Greenland is just one island. But its ice sheet has the potential to transform the entire planet. The Greenland ice sheet has existed for 2.4 million years and is 2.1 miles (3.4 kilometers) thick at its deepest point.
The whole thing weighs about half as much as Earth’s whole atmosphere, or 6 quintillion — or 6 with 18 zeros after it — lbs. (2.7 quintillion kilograms). If it melted entirely, sea level would rise by 24.3 feet (7.4 meters). In the 21st century, scientists use laser measurements of the height of the ice, measurements of the ice sheet’s total gravity and satellite photos to gauge changes in ice thickness. Scientists already knew that there was a lot more ice on Greenland in the 1970s and 1980s. And they’ve had precise measurements of the increase in melting since the 1990s. Now they know just how dramatically things have changed in the last 46 years.
To extend that record further into the past, the researchers divided Greenland into 260 “basins” of ice, which they studied individually using a combination of direct measurements of ice changes in satellite photos and sophisticated computer models of ice behavior. They found that between 1972 and 1980, Greenland actually gained roughly 100 trillion lbs. (47 trillion kg) of ice per year. The real mass loss, they found, started in the 1980s. Between 1980 and 1990, the island lost in the ballpark of 112 trillion lbs. (51 trillion kg) of ice per year. Between 1990 and 2000, it lost about 90 trillion lbs. (41 trillion kg) per year. Then, in the 2000s, things dramatically accelerated. Between 2000 and 2010, Greenland lost about 412 trillion lbs. (187 trillion kg) of ice per year. Between 2010 and 2018, the ice sheet lost roughly 631 trillion lbs. (286 trillion kilograms) of ice per year. Marco Tedesco is a professor in atmospheric sciences at the Lamont Doherty Earth Observatory of Columbia University. He monitors behavior of the cryosphere— the part of earth’s water system that is frozen. He says melting of this extent shouldn’t begin until May. “The first melt event was detected on April 7.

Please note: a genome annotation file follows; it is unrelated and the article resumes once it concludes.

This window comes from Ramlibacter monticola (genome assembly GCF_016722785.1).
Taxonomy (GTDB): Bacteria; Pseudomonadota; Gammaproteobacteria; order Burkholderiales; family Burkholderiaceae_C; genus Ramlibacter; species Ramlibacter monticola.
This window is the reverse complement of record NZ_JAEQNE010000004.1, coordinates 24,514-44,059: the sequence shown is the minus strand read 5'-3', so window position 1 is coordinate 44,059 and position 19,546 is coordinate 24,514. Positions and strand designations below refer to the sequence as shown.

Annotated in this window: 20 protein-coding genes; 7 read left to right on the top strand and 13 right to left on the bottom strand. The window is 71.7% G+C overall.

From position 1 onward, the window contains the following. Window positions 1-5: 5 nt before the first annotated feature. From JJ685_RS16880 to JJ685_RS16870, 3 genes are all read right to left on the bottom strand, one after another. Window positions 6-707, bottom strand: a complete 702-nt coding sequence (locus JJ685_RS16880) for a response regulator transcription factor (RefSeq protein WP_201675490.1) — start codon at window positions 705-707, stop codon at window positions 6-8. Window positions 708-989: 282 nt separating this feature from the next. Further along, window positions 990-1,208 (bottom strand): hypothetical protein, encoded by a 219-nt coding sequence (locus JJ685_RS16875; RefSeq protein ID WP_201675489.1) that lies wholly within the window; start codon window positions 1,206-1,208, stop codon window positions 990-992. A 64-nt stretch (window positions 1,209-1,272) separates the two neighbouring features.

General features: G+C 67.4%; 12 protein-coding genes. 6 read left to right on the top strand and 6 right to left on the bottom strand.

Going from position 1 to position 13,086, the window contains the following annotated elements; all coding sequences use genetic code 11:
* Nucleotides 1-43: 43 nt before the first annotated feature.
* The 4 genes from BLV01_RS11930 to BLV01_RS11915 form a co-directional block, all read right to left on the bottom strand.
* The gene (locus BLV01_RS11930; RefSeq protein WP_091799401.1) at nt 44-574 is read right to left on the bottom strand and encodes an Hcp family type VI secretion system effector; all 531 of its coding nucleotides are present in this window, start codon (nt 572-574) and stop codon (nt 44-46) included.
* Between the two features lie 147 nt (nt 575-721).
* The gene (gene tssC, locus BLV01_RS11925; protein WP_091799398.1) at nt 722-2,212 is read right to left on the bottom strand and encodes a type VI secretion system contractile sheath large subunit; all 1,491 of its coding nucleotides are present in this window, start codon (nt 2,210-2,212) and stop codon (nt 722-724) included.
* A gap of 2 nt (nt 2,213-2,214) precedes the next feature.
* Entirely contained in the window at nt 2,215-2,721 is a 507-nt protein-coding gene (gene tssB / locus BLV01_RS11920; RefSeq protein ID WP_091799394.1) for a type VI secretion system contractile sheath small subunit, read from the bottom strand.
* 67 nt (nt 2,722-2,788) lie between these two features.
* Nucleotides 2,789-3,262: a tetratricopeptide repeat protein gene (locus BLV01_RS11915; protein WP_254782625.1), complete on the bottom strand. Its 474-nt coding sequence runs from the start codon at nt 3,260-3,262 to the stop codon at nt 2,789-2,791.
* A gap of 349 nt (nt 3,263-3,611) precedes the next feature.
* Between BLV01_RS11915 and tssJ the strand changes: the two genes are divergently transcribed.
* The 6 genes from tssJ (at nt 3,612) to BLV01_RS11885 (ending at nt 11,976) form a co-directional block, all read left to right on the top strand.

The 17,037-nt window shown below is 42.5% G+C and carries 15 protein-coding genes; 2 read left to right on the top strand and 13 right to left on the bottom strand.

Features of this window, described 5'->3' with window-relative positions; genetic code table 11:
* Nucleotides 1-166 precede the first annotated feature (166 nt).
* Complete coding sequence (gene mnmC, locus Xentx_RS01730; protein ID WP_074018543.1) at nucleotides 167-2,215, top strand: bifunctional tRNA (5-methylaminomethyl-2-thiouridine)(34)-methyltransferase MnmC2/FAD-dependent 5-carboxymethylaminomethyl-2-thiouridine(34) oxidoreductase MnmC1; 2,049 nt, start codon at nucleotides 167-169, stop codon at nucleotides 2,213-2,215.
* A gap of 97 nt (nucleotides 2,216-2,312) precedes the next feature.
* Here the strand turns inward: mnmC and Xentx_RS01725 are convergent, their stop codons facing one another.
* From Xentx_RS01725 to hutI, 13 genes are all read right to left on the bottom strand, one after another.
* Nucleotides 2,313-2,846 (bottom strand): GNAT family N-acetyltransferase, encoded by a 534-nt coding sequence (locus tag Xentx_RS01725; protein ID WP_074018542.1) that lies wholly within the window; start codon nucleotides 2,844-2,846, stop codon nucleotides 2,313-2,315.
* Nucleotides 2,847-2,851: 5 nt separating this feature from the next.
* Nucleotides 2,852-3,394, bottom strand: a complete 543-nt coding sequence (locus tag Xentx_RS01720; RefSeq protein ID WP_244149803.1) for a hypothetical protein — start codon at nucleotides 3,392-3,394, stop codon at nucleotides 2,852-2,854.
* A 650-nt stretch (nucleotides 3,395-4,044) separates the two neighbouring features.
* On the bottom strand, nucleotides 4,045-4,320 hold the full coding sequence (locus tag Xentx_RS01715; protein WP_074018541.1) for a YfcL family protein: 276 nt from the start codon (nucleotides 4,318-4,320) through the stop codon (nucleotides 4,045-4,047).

“Incoming solar radiation reached a value similar to ones we observed in August last year,” wrote Tedesco. That heats the ground even more. It’s a vicious cycle of positive feedback, indicating just how unstable — and delicate — the Arctic is.“I call this ‘melting cannibalism,” explained Tedesco. And it could get even worse, as it preconditions the ice to be more vulnerable to melting in the summer. When snow/ice on the ground melt, they form small pools of water. That changes how reflective the surface is a measure scientists refer to as “albedo.” Snow and ice have a very high albedo, meaning it reflects most of the incoming light that hits it. That’s why you have to wear sunglasses when you go skiing. Water, on the other hand, is a lot less shiny, which allows it to absorb more heat, a cyclical process on a local level and a driver of additional warming on the global level.